English Boys' Dresses: Chronology--The 1830s

Figure 1.-- The water color detail shown here is unidentified. We know virtually nothing about it. Our assessment, however, is that it was painted in England during the 1830s. It was not paintained by a master artist, it is however a charming image and the dresses and hair styles are painted in some detail. There is no way to be certain, but we believe the child here in the blue dress is a boy. Click on the image to see the entire painting.

The water color shown here is unidentified. We know nothing about it. Our assessment, however, is that it was painted in England during the 1830s. It was not paintained by a master artist, it is however a charming image and the dresses and hair styles are painted in some detail. We believe the child in the blue dress is a boy, although there is no way to be certain about this.

The Artist

The artist of this watercolor portrait is unidentified. It was not paintained by a master artist. The rendering of the children's faces is uneven. It was painted, however, by a competent naive artist. The clothing and hair styles are rendered with considerable skill. Which provides a useful image for HBC.


We believe this is an English portrait. The painting was being sold in England. This of course is not definitive proof that it was painted in England, but it is a simple fact that unidentified paintings sold in England are more likely to be English than any other country. Also watercolor is a medium that was popular in England during the 19th century. In addition, the scene visible out the window in the full painting looks rather English to us. We also think that the children have an English look to them as does the dog. While we can not be positive, we are relatively sure that this is an English painting.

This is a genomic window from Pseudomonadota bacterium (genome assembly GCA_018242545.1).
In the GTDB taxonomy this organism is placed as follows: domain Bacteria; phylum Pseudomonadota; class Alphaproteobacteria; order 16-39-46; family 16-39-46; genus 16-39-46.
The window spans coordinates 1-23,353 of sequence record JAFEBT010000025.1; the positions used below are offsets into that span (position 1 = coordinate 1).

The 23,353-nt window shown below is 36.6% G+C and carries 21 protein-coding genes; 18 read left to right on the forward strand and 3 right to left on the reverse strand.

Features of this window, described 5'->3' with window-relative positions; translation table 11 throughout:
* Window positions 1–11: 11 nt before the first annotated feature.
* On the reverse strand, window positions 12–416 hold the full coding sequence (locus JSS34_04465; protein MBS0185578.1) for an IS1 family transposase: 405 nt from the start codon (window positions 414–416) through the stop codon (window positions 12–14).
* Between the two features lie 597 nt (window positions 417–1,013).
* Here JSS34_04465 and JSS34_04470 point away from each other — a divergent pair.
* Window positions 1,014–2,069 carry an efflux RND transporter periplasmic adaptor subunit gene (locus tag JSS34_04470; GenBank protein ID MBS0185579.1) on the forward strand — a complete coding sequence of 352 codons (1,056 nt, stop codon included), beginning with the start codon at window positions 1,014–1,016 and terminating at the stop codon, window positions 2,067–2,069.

The painting is also not dated and dating it is more complicated than identifying the country, We believe that it was likely painted in the 1830s. The dresses have move far enough away from the classically inspired Empire styles that we do not believe that it was painted in the 1820s. We note thar Empire style dresses were still worn in the 1920s. Note for example the Bean family in 1829. The bright colors also lead us to the 1830s. Now we would not disagree strenously that it could have been painted in the 1840s, we think the 1830s is more likely. Here we would be interested in reader insights.


I am not sure if the scene through the window provides any insights as to where in England the portrait was taken. We note the mist among the trees. Does this suggest the moors of northern England?

The Children